Scanning the display case at the Queen Street store, my eyes are met with an array of colourful beings, from shiny trout with googly eyeballs to oysters that resembled mossy rocks, a slab of dark pink tuna alongside ever-so-popular in-house-smoked salmon and pinkish Arctic char, all giving off that familiar fresh fish smell I recall from my childhood near Lake Erie. A small cooler near the display fridge is filled with other items like bags of smelts and house-smoked trout. I ask Kristin what the most popular fish is and she quickly replies that it’s salmon. “But,” she says, “we encourage people to switch it up and try other types of fish.” She also points out that the staff in the stores are trained chefs who can provide cooking advice for their customers.           

Most of the fish and seafood at Hooked comes from both Canadian coasts—the Pacific and the Atlantic—as well as the Great Lakes—predominantly Lake Erie—and the Georgian Bay (Lake Huron) area. The majority of the shellfish is Canadian, with the exception of wild shrimp, which comes from the Baja Peninsula in Mexico. Kristin estimates that 95 percent of the fresh products they carry are from North American sources. The stores also carry artisanal products such as bread, jams, preserves, honey, oils, and spices, with the larger Leslieville location having a bit more variety. They also sell their own in-house-made soups, fish spreads, sauces, and the like. Hooked also wholesales to restaurants and other establishments in the GTA.

Cooking classes run every Tuesday evening at their Leslieville location. The Fish Charcuterie 101 class would be taking place that night, during which participants would learn how to cure and smoke fish and make fish sausages and terrines. Other classes include Fish Cooking 101, Whole Fish Demo, Fishmongering for learning to filet whole fish, Sushi and Sashimi, and more. Private classes are also available.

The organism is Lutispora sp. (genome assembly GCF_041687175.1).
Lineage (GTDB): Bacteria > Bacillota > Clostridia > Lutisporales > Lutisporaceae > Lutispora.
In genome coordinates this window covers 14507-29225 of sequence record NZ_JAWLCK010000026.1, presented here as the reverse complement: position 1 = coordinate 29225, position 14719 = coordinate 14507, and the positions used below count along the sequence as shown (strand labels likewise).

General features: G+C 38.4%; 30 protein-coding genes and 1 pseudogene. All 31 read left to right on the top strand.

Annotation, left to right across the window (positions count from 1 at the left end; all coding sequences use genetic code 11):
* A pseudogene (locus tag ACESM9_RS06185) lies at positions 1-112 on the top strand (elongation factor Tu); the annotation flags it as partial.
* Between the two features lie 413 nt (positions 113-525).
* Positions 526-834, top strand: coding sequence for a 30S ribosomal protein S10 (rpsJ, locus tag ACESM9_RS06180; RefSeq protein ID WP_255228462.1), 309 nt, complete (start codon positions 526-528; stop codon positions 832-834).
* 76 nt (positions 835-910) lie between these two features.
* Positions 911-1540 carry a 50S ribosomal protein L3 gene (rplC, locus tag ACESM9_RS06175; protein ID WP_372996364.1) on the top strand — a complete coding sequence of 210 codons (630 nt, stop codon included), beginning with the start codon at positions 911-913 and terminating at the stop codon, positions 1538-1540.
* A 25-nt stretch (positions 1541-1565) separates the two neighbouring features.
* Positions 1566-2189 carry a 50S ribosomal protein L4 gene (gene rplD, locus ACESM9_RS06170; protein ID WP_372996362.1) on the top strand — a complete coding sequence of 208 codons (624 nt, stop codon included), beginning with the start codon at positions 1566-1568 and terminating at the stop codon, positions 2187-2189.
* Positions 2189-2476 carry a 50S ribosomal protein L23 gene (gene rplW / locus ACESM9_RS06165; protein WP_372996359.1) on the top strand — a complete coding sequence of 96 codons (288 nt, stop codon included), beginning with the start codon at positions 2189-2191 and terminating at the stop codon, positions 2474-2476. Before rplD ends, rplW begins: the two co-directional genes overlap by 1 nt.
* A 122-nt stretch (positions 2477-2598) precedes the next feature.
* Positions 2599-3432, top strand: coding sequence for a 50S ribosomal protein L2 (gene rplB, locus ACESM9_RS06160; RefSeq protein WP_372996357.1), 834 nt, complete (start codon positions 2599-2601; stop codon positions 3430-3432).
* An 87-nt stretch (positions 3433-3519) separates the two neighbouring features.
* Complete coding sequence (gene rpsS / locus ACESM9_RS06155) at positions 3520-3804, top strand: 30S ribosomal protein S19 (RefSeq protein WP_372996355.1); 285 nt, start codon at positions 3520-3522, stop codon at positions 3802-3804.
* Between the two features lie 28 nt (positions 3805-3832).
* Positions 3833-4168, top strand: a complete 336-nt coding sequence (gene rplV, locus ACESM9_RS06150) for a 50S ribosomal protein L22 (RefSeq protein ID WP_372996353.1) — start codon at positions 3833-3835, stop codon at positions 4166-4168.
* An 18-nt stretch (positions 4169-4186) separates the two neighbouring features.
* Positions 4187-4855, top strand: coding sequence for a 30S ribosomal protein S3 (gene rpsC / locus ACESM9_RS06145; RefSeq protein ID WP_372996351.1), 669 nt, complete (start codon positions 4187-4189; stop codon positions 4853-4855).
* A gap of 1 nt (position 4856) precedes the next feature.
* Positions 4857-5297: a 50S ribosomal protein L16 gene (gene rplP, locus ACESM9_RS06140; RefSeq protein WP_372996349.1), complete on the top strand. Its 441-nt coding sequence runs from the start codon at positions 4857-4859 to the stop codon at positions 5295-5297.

Kristin and Dan are also active members of the Toronto chapters of Slow Food and Slow Fish, branches of Slow Food International, an organization headquartered in Italy that works to protect and promote regional and sustainable food production. The two are founders of Slow Fish Canada’s Toronto branch, which works to engage Canadians at all levels to find local solutions to better support the management of freshwater and marine resources.

On the day Kristin and I were chatting, Dan was actually in New Orleans at the first-ever North American Slow Fish conference, where he spoke about sustainable fishing and seafood sourcing in North America. Kristin explains that she and Dan have also been involved in international-level discussions to try to unify small-boat legislations and small fisheries around the world. “On a big scale, that’s what we do,” she says.

Slow Food and Slow Fish align well with their business, which aims to connect more people to the source of their food while supporting small, often indigenous, food producers. “Slow Fish is, like Slow Food, rooted in all things that are good, clean and fair—what we seek to do in our business every day.”

Hooked Inc.
888 Queen St. East., Toronto . (416) 828-1861
206 Baldwin St., Toronto . (416) 551-2755